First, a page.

8.29.2011

KitchenAid Mixer Rehab {DIY}

Rehab:


My KitchenAid mixer needed 1b and 2b.  It was literally dying in my kitchen.  Who knows what the hubby and I were thinking when we thought Pistachio Green would look good in our kitchen.  We do not own any retro decor, and that is exactly where my mixer belonged.  (We I originally chose this color because I wanted to please my man.  Hubby's favorite color is green, and I am absolutely clueless.  It doesn't mean I have to buy everything green.)

So . . . what does a cheap person do?


I just can't go out and spend a few extra hundred bucks 
on a freakin' new KitchenAid because the
color was no longer "acceptable."
Plus, I need that dough for
my other projects.


Spray paint is my buddy.
We go way back.  

I introduced Mr. Spray Paint
to Ms. KitchenAid,
and they are in loooove.

And I love them.


Items needed to rehab your mixer:

A lot of confidence you can do this and won't screw things up (but really, it's just paint)
Primer
Spray paint (more colors, more options)
Clear Gloss Polyacrylic
OR
1 Can of Epoxy spray paint (the easiest of the two now that I have done it both ways)

PLEASE READ THOROUGHLY BEFORE STARTING THIS PROJECT to ensure minimal frustration or mistakes.   (I am not responsible for you destroying your KitchenAid.)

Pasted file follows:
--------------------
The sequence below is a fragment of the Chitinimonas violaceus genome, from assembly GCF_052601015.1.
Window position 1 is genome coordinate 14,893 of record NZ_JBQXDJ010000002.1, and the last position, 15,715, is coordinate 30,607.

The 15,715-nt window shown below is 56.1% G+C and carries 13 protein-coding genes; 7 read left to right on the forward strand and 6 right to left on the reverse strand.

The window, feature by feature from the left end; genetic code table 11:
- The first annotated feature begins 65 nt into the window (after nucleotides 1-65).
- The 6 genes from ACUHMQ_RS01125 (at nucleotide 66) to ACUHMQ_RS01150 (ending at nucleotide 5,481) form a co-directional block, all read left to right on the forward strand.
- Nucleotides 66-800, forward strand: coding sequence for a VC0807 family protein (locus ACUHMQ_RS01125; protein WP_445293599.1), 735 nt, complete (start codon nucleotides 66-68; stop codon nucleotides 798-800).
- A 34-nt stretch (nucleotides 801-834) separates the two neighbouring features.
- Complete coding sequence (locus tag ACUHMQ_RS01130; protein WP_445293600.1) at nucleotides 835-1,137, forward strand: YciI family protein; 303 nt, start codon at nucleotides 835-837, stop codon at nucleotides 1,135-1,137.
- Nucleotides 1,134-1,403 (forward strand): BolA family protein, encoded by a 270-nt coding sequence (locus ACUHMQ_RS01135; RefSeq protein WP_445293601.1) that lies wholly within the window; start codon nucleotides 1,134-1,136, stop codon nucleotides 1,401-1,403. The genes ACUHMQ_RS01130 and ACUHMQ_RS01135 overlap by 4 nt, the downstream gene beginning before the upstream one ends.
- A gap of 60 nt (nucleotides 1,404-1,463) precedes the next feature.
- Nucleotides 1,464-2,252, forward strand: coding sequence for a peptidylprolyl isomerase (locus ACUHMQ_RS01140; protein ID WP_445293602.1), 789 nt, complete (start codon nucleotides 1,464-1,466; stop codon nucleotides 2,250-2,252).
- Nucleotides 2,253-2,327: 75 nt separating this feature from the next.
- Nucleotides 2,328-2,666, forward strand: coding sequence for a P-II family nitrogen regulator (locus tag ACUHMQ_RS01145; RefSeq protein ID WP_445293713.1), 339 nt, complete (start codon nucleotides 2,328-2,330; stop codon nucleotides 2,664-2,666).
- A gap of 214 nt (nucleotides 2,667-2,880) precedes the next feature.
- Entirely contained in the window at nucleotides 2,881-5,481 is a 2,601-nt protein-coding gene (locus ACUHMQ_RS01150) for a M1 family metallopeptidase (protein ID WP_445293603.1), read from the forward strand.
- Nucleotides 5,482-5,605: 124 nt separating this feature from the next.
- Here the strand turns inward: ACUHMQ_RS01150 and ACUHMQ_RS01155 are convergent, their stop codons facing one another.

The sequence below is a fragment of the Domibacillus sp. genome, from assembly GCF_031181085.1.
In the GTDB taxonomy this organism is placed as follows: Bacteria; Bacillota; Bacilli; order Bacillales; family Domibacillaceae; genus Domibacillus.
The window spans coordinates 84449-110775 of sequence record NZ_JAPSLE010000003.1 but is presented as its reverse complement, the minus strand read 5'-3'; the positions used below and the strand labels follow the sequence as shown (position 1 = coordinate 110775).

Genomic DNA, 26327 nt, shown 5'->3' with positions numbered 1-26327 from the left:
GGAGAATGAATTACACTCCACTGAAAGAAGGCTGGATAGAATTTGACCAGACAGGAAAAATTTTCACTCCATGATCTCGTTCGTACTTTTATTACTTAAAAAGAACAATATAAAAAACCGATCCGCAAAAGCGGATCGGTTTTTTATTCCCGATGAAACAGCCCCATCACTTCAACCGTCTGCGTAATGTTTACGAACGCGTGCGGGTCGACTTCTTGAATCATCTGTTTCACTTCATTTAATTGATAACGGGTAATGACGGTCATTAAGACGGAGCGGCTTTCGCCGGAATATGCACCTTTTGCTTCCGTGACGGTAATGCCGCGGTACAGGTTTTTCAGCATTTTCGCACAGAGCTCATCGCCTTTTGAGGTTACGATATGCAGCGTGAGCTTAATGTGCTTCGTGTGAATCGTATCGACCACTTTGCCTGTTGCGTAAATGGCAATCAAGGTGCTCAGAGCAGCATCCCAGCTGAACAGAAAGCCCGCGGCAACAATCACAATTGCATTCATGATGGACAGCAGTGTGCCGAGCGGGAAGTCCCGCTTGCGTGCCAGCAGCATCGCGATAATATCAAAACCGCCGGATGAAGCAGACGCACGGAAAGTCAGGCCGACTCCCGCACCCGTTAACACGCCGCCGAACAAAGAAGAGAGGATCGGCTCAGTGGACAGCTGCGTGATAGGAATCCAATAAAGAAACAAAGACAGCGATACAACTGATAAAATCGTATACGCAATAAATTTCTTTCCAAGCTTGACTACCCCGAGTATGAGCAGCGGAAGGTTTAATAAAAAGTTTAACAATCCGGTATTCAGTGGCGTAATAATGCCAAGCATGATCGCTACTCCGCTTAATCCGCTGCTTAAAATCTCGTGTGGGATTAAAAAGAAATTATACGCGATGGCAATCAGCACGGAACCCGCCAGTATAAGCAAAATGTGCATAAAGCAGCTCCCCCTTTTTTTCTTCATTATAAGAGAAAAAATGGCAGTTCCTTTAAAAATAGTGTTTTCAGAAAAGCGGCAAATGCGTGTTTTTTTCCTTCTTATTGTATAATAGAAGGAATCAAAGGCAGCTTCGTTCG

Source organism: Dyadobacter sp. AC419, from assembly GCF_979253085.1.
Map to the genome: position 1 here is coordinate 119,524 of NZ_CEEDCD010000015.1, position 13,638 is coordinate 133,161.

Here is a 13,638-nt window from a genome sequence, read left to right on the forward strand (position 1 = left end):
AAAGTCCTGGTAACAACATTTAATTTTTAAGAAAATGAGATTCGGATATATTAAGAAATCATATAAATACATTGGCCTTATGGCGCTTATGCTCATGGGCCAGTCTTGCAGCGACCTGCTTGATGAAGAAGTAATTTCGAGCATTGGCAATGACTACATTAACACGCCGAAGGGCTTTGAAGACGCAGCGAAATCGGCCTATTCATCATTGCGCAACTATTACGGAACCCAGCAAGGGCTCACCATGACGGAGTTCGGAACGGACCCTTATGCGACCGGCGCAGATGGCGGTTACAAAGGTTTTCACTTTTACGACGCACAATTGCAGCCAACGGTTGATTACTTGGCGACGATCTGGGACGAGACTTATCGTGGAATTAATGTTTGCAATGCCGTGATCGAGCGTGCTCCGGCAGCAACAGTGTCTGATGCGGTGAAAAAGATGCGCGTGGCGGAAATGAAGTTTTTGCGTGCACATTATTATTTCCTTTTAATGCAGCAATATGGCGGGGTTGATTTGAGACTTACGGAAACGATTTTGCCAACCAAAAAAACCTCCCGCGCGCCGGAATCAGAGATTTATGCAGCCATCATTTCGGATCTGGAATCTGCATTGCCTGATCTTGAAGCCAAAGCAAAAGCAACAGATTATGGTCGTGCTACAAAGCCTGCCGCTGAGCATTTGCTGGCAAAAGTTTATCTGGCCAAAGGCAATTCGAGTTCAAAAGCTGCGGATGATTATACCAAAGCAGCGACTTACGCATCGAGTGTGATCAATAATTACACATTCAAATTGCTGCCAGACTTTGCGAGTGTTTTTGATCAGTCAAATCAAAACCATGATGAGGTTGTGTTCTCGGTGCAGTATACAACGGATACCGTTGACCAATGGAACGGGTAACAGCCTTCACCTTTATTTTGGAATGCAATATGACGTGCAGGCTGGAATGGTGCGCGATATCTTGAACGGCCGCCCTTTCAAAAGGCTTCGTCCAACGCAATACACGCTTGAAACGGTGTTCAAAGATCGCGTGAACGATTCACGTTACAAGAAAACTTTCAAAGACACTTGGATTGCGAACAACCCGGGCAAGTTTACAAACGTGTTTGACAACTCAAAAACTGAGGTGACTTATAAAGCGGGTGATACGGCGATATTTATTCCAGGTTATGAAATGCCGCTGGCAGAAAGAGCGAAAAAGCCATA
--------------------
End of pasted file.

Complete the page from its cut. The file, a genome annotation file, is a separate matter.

I did this DIY back in 2008, not long after I got married.  I wanted to share this tutorial with you, so I broke down my machine again, and I repainted it.  Why white when there are so many colors out there to customize my KitchenAid?  I love the clean, simple, timeless look of white.  
I love my readers, so I want to help you guys out!
If you got questions, I've got answers.  Don't hesitate to drop a line.

Step 1.  Inspect your mixer, and take pictures in its entirety.  (This helps you to remember what part goes where.)  Clean your mixer, so there is no food or gunk anywhere.   Unscrew the screws.  You want to break down your machine, so you can spray paint all the parts including the nooks and crannies.